Wednesday, 16 January 2008

Advanced Stop Lines and a legal loophole

On its website Westminster Cycling Campaign has a useful page on Advanced Stop Lines (ASL). It sets out the legal position:

The Traffic Signs Regulations and General Directions 2002 came into force on 31 January 2003, replacing the 1994 version. Full text and illustrations here.

The Department for Transport published a leaflet explaining new road markings and signs, including Advanced Stop Lines. The leaflet stated:

"Where a cycle reservoir has been marked out at traffic signals at a junction, all vehicles MUST stop at the first stop line reached unless the signal is green, or the vehicle cannot be safely stopped for an amber signal. Pedal cycles may use the approach cycle lane to enter the reservoir without crossing a stop line. Motorcycles MUST NOT use the approach cycle lane to enter the reservoir while a red signal is showing even if the cycle lane is an advisory one rather than a mandatory one."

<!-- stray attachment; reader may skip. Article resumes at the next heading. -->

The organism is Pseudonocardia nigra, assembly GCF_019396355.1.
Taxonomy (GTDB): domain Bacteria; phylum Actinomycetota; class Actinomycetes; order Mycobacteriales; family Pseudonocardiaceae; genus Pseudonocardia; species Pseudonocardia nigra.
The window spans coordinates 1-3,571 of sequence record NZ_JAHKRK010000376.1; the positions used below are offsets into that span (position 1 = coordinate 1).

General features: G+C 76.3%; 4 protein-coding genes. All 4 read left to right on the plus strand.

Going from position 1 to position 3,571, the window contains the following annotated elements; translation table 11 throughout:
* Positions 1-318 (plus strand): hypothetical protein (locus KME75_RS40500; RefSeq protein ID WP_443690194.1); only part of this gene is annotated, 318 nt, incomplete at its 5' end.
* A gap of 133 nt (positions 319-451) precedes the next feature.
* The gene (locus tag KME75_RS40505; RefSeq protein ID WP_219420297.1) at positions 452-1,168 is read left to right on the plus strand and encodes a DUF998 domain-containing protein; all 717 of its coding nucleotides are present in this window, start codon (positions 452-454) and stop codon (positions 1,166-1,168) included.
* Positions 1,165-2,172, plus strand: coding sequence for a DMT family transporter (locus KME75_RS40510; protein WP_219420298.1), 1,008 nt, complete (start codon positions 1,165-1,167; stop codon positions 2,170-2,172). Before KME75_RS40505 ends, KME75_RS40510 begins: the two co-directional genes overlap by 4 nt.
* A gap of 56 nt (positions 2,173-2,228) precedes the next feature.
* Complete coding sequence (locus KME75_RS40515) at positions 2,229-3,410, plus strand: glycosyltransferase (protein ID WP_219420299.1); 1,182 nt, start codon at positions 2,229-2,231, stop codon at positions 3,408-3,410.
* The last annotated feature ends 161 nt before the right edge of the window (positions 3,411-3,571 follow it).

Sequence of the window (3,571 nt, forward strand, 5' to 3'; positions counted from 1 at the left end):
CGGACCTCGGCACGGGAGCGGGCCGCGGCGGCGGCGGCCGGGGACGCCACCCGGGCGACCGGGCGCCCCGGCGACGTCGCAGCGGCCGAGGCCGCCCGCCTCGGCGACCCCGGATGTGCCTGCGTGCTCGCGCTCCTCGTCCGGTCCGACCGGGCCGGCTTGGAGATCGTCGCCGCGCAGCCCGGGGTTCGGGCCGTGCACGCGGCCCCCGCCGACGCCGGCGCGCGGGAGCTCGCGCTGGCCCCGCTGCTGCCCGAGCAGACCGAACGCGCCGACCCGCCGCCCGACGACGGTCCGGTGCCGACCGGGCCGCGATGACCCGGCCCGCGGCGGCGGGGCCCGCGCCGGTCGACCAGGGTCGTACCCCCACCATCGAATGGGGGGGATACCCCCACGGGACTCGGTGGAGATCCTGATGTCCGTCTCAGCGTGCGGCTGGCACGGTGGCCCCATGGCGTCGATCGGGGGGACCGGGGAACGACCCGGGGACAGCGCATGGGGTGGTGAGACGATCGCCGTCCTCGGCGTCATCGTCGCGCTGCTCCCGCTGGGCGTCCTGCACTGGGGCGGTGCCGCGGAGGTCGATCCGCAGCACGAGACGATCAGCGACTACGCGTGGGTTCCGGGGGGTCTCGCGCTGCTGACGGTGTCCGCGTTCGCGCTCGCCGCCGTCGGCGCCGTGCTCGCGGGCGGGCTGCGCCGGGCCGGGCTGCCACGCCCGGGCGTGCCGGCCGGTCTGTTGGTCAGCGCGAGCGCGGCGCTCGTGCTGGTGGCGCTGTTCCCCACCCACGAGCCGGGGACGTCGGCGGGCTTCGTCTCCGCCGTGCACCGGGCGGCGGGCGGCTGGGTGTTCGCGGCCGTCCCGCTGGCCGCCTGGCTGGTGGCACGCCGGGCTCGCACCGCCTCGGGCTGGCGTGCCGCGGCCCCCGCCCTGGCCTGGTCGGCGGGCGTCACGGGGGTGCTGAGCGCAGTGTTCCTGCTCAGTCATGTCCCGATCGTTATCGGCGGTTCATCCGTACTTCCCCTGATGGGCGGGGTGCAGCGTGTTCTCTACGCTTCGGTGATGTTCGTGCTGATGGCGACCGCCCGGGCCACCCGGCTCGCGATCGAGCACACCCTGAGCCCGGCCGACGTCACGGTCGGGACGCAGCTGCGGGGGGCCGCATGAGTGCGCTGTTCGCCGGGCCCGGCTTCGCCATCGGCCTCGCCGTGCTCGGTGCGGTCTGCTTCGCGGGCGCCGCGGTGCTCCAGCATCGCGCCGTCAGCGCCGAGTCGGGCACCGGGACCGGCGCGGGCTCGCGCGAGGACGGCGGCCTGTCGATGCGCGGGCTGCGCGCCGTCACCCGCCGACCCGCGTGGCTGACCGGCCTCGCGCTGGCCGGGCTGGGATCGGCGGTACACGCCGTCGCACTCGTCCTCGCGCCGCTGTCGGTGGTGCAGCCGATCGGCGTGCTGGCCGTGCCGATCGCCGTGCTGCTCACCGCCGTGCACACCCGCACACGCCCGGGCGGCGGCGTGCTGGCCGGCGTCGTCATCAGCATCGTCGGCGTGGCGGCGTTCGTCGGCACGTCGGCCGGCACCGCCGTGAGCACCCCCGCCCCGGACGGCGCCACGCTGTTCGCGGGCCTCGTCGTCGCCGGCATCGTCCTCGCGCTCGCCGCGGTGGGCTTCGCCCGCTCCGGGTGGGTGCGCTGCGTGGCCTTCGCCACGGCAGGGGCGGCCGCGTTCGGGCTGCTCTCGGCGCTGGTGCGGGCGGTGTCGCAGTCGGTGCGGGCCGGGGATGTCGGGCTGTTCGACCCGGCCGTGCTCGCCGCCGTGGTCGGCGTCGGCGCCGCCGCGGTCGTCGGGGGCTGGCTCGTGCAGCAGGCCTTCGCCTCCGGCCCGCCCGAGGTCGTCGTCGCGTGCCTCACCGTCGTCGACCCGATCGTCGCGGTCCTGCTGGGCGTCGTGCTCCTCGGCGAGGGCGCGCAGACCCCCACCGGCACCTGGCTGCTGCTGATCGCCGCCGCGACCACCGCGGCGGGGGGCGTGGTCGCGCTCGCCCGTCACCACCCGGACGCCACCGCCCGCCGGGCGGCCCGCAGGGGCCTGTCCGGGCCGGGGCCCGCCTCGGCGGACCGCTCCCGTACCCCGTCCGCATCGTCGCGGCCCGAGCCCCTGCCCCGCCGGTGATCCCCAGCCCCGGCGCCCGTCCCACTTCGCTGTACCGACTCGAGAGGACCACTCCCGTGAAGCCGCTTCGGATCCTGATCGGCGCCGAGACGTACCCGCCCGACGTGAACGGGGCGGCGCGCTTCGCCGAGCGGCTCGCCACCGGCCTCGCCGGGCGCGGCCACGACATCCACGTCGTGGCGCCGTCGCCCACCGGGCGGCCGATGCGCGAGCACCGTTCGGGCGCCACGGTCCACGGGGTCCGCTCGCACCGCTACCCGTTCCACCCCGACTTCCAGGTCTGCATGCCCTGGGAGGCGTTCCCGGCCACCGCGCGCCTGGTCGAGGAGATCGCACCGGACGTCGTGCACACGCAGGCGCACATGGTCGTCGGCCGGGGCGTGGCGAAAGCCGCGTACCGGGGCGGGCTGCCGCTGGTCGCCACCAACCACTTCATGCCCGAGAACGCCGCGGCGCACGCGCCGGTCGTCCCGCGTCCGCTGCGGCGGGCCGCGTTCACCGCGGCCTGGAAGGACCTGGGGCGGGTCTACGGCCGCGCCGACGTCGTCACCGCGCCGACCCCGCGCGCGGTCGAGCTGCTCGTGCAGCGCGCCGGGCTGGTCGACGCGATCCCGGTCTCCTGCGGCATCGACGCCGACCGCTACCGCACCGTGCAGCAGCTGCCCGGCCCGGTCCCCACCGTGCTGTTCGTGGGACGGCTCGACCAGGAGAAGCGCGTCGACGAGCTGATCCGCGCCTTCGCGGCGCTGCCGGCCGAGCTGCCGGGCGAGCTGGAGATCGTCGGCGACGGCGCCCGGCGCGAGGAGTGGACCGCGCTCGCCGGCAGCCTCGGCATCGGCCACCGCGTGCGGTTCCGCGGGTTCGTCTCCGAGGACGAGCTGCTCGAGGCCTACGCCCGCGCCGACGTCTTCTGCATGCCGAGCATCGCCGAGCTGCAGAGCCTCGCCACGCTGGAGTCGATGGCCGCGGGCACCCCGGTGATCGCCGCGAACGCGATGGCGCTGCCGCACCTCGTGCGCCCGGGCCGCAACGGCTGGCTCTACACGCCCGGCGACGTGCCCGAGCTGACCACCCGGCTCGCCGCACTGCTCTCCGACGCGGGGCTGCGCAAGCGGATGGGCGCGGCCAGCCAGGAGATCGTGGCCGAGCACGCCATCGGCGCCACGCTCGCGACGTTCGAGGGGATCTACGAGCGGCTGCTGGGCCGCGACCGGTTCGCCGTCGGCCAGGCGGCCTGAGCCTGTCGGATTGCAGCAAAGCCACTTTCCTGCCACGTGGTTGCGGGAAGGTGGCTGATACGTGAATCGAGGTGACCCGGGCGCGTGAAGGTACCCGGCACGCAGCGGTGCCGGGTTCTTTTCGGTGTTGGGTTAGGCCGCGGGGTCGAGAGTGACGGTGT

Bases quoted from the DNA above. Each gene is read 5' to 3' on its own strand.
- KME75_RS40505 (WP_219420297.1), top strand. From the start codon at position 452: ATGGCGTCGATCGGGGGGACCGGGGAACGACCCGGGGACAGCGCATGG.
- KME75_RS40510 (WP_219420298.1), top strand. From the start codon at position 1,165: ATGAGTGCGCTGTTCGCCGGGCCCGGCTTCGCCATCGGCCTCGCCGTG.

In Waltham Forest there are two problems. One is the level of non-compliance, which is substantial. It is plain that drivers will only respect ASLs once they know there is a strong probability that they will receive a penalty for driving into them, either from CCTV or parking attendant enforcement. However, ASLs are currently excluded from such types of enforcement.

The other major problem is the legal loophole. It is an offence to drive beyond the first stop line. However, it is perfectly possible for buses to stop lawfully at the line and still obstruct an ASL, as shown below (photos taken at the Baker's Arms junction, where bus drivers do this all day long). This badly drafted legislation takes no account of vehicle overhang.